Professor Marc Oliver Bettzüge

Professor Marc Oliver Bettzüge

Professor Marc Oliver Bettzüge

Professor Marc Oliver Bettzüge is full Professor of Economics, in particular energy economics, and Head of the Chair of Energy Economics in the Department of Economics at the University of Cologne. He is also Managing Director and Chairman of the Management Board of the Institute of Energy Economics at the University of Cologne (EWI).

Interview with Professor Marc Oliver Bettzüge

What do you find most interesting about the Erasmus Centre for Future Energy Business?

Professor Wolf Ketter from the Erasmus Centre for Future Energy Business in Rotterdam recently gave a presentation at the Institute of Energy Economics in Cologne. Although we come from different disciplines, there might be opportunity for collaboration. Being an energy economist I also observe changes in the energy market due to liberalisation and the growing share of renewable energy. Furthermore there is an increasing number of participants and decision-makers in the energy market, especially at the level of small-scale generation units. Wolf Ketter looks at the energy market with a focus on the decisions of these small-scale generators, whereas I as an economist have a much more global view on this market. Nevertheless, it is interesting to compare his perspective with mine.

What’s the most useful feature of the Erasmus Energy Forum event?

Participants will have the opportunity to exchange views and gain new insights. The most striking feature is that it enables people to think laterally. We see increasingly decentralised decision-making as an emerging trend in the power sector. In time, this trend could become a real game-changer in the industry, but it is not yet very well understood in terms of its speed and impact. Some observers assume these changes in the energy market's environment will come very fast, whereas others think it will take time for the ‘old world’ to adapt gradually. There is an uncertainty about the way this trend for decentralised decision-making will develop.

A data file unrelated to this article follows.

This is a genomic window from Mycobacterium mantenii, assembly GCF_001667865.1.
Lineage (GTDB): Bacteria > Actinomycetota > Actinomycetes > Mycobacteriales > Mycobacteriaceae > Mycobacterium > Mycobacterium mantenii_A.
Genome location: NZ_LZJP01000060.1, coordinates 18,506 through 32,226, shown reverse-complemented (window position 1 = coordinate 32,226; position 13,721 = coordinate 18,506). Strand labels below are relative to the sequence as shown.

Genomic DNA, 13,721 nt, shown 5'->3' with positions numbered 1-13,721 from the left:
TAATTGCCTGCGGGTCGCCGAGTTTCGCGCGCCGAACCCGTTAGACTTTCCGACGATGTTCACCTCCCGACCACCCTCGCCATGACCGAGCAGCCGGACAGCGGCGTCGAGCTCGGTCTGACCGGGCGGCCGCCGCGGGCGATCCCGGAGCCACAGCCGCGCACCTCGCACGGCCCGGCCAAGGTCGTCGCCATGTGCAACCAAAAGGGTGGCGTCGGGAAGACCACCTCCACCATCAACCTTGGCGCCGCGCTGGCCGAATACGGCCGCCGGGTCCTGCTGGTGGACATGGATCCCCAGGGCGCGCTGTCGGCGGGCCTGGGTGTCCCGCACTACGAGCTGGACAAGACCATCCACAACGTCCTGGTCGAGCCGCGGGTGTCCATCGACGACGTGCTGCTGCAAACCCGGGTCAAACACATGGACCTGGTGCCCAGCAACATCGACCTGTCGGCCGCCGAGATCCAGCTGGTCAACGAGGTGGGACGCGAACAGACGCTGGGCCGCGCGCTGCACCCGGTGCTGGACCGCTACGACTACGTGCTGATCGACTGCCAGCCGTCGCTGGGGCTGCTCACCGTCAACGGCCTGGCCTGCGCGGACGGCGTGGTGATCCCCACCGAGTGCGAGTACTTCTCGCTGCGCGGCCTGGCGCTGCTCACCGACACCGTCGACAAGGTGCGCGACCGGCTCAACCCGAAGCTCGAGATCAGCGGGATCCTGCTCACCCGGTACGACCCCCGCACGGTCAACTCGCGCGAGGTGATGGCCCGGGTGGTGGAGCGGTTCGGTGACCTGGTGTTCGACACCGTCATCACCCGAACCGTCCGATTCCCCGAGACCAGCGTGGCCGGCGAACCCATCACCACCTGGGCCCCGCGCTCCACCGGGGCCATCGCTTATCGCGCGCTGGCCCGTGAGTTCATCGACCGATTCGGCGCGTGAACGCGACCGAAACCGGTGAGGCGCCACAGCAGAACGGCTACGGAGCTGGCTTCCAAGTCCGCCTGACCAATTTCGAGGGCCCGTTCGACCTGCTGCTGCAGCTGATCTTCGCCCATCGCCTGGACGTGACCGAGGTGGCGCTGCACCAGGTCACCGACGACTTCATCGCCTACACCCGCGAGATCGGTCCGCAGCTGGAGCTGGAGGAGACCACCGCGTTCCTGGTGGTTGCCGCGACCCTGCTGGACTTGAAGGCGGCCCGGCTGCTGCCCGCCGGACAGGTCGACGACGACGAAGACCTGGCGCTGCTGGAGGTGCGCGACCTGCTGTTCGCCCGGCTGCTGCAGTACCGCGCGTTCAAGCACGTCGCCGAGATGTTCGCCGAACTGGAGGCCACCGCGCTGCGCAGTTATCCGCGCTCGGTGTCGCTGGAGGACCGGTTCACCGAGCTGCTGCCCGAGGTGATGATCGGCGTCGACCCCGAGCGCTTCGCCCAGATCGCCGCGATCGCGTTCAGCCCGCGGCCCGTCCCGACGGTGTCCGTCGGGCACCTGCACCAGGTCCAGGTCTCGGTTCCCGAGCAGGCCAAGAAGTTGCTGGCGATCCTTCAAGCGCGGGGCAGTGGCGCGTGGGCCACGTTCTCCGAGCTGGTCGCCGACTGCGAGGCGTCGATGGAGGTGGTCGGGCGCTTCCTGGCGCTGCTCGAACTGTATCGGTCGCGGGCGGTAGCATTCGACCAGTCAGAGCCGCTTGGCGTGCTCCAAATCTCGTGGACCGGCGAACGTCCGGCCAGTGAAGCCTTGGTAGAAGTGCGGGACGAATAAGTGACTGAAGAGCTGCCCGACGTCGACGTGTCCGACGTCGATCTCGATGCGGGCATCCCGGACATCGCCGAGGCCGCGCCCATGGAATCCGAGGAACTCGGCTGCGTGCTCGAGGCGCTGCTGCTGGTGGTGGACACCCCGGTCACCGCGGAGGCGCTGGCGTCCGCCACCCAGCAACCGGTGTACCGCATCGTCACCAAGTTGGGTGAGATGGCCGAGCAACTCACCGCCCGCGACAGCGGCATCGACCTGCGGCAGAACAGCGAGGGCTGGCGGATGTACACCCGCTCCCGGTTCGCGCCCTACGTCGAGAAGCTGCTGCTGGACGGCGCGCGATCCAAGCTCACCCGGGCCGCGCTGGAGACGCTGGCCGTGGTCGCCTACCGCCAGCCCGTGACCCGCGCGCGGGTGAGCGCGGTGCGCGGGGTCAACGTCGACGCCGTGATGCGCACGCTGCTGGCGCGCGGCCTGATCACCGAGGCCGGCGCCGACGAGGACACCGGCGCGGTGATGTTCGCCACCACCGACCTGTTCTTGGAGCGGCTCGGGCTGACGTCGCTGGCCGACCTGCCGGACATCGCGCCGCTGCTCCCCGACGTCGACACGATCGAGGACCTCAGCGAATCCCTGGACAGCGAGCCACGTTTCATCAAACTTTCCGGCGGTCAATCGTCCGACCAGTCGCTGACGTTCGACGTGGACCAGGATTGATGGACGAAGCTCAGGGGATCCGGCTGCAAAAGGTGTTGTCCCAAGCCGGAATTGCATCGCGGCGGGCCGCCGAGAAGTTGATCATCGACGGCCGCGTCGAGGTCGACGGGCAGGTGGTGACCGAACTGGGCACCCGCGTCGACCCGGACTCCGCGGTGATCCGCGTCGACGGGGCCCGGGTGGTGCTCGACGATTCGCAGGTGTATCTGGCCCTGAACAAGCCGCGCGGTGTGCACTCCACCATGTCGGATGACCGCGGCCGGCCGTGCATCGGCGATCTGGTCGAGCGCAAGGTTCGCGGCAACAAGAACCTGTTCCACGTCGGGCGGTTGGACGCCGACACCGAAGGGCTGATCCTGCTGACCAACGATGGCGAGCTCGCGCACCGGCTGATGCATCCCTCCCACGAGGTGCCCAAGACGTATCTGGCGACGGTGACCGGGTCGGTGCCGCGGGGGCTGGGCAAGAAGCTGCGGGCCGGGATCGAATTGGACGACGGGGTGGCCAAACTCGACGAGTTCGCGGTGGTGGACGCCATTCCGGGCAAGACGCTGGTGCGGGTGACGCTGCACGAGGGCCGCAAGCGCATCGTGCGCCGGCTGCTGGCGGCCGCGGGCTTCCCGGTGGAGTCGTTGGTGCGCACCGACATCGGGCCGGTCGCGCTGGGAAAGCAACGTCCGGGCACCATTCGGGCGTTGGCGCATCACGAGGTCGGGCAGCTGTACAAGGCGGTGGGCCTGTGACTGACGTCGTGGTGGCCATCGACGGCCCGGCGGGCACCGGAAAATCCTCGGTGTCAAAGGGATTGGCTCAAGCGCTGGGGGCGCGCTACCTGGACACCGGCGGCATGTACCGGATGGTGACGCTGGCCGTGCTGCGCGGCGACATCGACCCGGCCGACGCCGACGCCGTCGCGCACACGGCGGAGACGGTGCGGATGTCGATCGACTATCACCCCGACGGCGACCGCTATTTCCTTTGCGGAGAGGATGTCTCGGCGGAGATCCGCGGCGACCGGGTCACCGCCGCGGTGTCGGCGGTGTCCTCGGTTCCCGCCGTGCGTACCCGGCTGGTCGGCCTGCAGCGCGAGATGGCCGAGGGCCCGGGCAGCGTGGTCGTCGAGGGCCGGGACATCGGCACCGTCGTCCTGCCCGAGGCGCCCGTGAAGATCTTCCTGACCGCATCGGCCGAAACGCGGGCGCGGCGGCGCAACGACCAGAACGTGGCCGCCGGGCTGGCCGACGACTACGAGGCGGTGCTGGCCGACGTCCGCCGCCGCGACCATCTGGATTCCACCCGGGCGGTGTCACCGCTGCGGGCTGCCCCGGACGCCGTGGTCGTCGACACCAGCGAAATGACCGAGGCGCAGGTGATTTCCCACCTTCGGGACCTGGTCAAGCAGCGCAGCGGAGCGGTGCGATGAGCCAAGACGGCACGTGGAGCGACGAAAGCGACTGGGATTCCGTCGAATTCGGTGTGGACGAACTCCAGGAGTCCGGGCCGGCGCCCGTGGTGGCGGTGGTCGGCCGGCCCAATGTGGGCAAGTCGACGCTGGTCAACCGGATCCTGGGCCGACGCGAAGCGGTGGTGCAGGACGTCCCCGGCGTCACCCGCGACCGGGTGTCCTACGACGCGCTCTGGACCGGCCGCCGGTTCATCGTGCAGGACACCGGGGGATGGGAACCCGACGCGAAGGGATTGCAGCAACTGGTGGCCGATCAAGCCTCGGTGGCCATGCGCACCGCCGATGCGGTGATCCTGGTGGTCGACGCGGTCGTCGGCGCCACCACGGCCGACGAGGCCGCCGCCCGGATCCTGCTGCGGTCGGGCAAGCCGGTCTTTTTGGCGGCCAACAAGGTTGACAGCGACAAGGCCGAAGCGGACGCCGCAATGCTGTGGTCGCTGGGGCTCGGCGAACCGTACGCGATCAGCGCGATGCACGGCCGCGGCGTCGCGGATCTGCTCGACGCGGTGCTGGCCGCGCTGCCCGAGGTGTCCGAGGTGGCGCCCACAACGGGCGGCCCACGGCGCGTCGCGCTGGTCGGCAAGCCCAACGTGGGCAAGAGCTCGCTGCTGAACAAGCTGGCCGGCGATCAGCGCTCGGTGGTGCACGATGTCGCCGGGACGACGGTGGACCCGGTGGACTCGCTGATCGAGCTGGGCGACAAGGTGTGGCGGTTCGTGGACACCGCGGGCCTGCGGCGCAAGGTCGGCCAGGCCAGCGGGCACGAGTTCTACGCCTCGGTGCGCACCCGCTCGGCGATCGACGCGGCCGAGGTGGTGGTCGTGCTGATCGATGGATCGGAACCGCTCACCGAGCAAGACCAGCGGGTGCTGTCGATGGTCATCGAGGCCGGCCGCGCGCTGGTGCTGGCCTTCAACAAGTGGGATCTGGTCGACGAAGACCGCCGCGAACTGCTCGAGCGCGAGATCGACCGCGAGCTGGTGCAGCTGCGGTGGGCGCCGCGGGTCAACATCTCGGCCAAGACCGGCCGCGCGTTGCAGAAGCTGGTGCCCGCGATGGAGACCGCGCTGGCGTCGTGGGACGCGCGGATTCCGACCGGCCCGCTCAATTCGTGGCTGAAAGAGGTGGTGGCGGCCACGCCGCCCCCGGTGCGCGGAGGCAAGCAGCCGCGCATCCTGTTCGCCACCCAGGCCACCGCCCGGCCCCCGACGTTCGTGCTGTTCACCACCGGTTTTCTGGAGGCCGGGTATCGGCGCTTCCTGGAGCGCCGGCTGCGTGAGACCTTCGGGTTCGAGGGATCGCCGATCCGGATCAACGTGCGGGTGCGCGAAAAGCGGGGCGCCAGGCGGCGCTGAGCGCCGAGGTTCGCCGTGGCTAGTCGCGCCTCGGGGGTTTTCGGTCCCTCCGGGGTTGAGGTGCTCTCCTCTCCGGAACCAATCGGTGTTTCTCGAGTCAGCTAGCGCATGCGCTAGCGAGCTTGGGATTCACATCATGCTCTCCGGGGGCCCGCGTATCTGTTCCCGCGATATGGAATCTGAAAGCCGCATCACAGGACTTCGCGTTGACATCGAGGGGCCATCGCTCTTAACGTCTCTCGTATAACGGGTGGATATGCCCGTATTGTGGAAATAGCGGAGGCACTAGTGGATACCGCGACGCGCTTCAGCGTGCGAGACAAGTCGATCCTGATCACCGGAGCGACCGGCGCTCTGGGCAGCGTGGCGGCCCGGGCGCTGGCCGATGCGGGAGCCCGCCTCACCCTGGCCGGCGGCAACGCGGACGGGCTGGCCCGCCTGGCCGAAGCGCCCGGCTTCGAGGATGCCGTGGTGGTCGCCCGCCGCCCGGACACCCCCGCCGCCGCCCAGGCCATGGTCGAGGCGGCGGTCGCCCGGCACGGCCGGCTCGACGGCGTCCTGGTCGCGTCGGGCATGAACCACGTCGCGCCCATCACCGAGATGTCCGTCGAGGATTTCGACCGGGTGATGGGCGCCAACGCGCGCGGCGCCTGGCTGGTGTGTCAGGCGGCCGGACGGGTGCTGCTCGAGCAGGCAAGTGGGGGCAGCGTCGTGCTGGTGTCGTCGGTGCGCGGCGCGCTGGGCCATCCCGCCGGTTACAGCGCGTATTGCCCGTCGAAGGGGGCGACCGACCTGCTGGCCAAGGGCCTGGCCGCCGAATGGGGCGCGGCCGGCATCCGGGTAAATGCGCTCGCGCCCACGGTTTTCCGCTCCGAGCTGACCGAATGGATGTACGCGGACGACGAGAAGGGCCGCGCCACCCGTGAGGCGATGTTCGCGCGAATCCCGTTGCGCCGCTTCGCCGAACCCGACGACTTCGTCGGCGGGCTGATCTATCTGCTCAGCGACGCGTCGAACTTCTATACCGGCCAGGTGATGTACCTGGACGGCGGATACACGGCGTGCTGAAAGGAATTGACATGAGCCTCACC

Why will participants find your presentation useful?

My presentation has not got a title, yet [February 2014], but it will be based on our recent scientific research in this field. I am positive that interesting research results will be available by the time of the Energy Forum in June. We are currently working in a loose co-operation with an energy supplier and are trying to envisage some ‘black swan’ scenarios. [‘Black Swan’ is a metaphor used for surprising events with major effects that cannot be predicted beforehand and have to be explained after they have happened.] We intend to push our research to the limit to check its plausibility.

Will your presentation contain any exclusives?

It might! It would be a great opportunity to share our results should they be available by the time of the conference. I am planning a workshop-type presentation, describing our work-in-progress. We’re aiming to present consistent scenarios for a high penetration of decentralised generation units in the power sector and are looking for those that are economically plausible for the energy industry. A recent working paper on solar units with batteries; The economic inefficiency of grid parity: the case of German photovoltaics illustrates what we have in mind [EWI Working Paper (2013/19)]. I’ll address questions such as what are the economic drivers for decentralised energy systems? What scenarios can we envisage, and what will the role of policymakers be in such scenarios?

Which of our other speakers or presentations are you most interested in hearing, and why?

The Forum will offer an interesting mix of participants with different backgrounds. What’s great – and innovative – is to bring computer and IT specialists together with strategy analysts, economists, and people from the financial community.

Having speakers from the power sector and IT industry promises to be very interesting because in the past, energy companies were run with a top-down-approach. Many people in the power sector still cannot imagine a market which is being run with a bottom-up approach. There are still those who believe in governmental regulation of the energy market; I don’t share this view. Vice versa, the bottom-up-approach was enabled, and is catalysed, by a liberalised energy market and IT improvements.

Can you give an indication of how your department is preparing for the changes in the energy market?

In the context of this debate, we are employing analytical and simulation models of the energy market that take into account the shifts of the old world to the new world. The power industry is in transition right now, which has an impact on our modelling approaches. So getting in touch with people like Wolf Ketter is necessary to explore new modelling methods.